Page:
Saturday, November 22, 2014

We explore Budapest - by bus, boat and foot

We decided that a hop-on hop-off bus might be a good way to get an overview of Budapest. Erzsebet Square, formerly known as Stalin and Lenin Square, was our starting point. As we traveled around Pest — the larger, more sprawling half of Budapest  — we admired the puzzle of Baroque, classical, and modern architecture, all with grand facades. To those of you who read thrillers you will recall Andrassy street and the building where first the Nazis and then the Hungarian secret police had their headquarters. The austere building still stands today.

Eventually we reached the massive Heroes Square to see  the bronze-cast, larger-than-life players in Hungary's national story. Soaring above Heroes' Square is the Millennium Column, the focal point of the Millennium Monument. The column is topped with a statue of the archangel Gabriel. Behind the column is a semicircular colonnade with statues of famous men who made their mark on Hungarian history. Statues atop the colonnades symbolize War, Peace, Work and Welfare, and Knowledge and Glory.

Crossing the Danube we climbed to Buda's steep Castle Hill for bird's-eye views of ‘twin city’ Pest across the river, and viewed Budapest's greatest church: the sumptuously-gilded Matthias Church.

After nearly two hours riding in the open top of the double decker tour bus, it was time to warm up, which we did in an English style pub. Next we boarded one of the many tour boats plying the Danube, for a look at the sights from the water. Looming over us was the magnificent Buda Castle. Perhaps the most magnificent sight was Europe's largest Parliament Building sitting right on the bank of the Danube.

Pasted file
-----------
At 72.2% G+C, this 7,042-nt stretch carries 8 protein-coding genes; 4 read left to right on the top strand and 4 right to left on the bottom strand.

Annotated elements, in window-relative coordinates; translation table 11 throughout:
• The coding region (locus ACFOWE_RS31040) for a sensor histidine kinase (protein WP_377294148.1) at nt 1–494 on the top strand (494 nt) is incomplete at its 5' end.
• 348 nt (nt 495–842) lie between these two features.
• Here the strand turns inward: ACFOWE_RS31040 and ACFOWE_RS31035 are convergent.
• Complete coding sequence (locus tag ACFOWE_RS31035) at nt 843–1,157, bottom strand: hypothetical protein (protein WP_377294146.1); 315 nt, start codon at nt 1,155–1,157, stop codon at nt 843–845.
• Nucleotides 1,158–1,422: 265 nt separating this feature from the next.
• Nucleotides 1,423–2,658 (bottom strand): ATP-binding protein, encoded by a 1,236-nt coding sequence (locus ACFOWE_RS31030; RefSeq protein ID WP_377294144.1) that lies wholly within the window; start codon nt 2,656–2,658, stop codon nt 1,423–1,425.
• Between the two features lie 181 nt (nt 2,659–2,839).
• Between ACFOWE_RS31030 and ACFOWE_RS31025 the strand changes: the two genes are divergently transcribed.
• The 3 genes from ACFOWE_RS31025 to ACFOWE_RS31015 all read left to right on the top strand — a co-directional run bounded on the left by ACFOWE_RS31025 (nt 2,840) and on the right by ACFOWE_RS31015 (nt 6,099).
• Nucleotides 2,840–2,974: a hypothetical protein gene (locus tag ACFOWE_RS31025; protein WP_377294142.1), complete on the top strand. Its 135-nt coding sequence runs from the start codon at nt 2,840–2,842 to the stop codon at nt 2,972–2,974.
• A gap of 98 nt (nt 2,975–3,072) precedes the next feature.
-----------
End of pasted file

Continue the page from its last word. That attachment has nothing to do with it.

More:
Our ride continued up the river to Margaret Island established in the twelfth century by the Knights of St. John. Throughout the ages it was the site of several religious organizations. Today it is a huge park complete with a hotel and several sporting venues. The boat was even colder than the bus so we were happy not to stop there, and return to Pest, where we stopped at our favourite cafe, Anna, for a welcome espresso.

We enjoyed dinner in a very busy local Greek restaurant that was filled with lots of atmosphere. When we were finished the owner presented me with what looked like a flower wrapped up but was actually a cabbage that looked like a flower. It was very difficult to escape cabbage on this trip. I graciously thanked him before we set off on our evening walk along the Danube, crossing the river on one of the eight magnificent bridges to the Buda side before making a loop back to our hotel. Oh yes. The thought of a cabbage smell in the hotel room was too much. I abandoned the cabbage on a stone balustrade by the river hoping that someone might pick it up and enjoy it more than me.




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